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29

Assume also that I have access to an immense amount of parallel computing processing power (I do). Unless you are an important person in the Chinese computational science world (using Tianhe-2), or you have access to secret government computers us mere mortals don't know exist (so they don't appear in rankings of the best supercomputers in the world), I ...


13

Different parts of the eye have different response speed. The corner of your eye doesn't see color, but is fast; the center sees color, and is slower. This means that when you look at a 60 Hz monitor straight-on, the image is perfectly steady; but when you look at it from the corner of your eye, it is flickering. As you go to even higher frequencies of ...


8

There are two primary factors that allow the cochlea to isolate frequencies. These are generally referred to as passive and active properties: tl;dr version: The passive properties are due to the mechnical properties of one of the membranes in the cochlea, the basilar membrane, primarily the width and stiffness at a given point. The active properties are ...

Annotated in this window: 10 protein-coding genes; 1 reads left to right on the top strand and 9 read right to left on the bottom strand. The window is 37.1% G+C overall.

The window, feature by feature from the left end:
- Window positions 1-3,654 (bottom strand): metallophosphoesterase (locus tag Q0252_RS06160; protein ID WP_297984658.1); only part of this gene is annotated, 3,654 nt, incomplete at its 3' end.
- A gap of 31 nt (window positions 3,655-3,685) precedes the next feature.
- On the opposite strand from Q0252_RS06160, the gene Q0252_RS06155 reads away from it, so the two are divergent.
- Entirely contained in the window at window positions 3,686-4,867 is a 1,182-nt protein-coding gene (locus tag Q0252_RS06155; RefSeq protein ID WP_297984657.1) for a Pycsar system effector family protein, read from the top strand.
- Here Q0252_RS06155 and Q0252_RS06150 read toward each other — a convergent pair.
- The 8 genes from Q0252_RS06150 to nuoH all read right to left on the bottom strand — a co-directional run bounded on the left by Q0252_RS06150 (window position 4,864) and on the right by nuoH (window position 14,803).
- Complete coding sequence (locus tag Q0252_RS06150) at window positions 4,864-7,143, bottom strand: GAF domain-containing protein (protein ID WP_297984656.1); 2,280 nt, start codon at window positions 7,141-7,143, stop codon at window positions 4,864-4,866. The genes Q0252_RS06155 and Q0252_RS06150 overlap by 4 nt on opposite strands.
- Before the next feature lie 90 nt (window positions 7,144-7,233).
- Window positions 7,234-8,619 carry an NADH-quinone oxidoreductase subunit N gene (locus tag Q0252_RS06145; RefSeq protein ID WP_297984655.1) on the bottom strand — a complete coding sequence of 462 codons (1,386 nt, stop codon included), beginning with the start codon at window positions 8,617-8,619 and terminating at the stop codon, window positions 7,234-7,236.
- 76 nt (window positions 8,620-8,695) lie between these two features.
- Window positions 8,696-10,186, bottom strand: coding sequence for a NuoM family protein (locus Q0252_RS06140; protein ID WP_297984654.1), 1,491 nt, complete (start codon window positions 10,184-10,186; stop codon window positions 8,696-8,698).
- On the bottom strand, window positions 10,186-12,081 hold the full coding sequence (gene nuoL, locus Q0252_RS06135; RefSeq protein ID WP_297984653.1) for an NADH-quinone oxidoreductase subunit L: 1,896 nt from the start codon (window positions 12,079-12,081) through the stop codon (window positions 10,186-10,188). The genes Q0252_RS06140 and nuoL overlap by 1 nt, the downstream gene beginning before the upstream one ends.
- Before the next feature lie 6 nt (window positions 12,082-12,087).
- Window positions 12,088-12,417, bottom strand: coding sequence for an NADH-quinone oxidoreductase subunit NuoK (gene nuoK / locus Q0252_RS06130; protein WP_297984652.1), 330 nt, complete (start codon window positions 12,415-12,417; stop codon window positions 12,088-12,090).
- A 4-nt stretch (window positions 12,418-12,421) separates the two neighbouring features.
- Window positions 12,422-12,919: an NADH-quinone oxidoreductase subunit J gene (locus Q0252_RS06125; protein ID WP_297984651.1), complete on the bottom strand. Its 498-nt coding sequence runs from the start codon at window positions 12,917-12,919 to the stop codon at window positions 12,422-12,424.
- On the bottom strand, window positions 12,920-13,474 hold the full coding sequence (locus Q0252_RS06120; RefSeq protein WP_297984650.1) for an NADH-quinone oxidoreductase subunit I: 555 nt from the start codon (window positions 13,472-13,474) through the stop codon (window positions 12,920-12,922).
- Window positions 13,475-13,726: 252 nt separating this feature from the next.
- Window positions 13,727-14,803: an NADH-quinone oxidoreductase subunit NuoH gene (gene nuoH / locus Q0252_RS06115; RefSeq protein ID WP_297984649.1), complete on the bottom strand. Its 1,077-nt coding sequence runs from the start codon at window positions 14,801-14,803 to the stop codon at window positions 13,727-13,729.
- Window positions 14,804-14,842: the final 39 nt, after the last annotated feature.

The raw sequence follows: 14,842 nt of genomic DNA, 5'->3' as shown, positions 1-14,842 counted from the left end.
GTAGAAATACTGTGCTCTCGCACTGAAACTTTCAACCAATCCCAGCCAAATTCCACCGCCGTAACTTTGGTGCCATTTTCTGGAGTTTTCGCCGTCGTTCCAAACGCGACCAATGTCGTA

7

The cochlea has a complex physical structure, with multiple membranes and fluid-filled chambers. Therefore to explain the separation of frequencies along the basilar membrane of the cochlea is complex to. Sure, there are a lot of very general descriptions (even the answer of theblackcat) and a lot never go into the actual physics of the system. This ...


7

Short answer: mostly no. Slightly longer answer: the interaction of neutrinos with the molecules of your body take several forms, but they all come down to ionizing dose. However, there are many larger sources of ionizing dose in your like. Things like the Potasium-40 in the food you eat, radon and Carbon-14 in the air you breath, cosmic rays, and on and ...


4

This is not true. The rumor comes from a paper written in the 30s. The scientist, Antoine Magnan, who made the paper did his calculations wrong and retracted the paper, but, of course, the media wouldn't listen.


3

UPDATE - With a reference to: http://www.researchgate.net/publication/48323925_Applying_physics_makes_auditory_sense__a_new_paradigm_in_hearing OP, user263399, COMMENT: Can you explain the phase wave and its cause? On reading the linked paper I'm confused on how ther explanation involving the change in liquid volume velocity would create a ...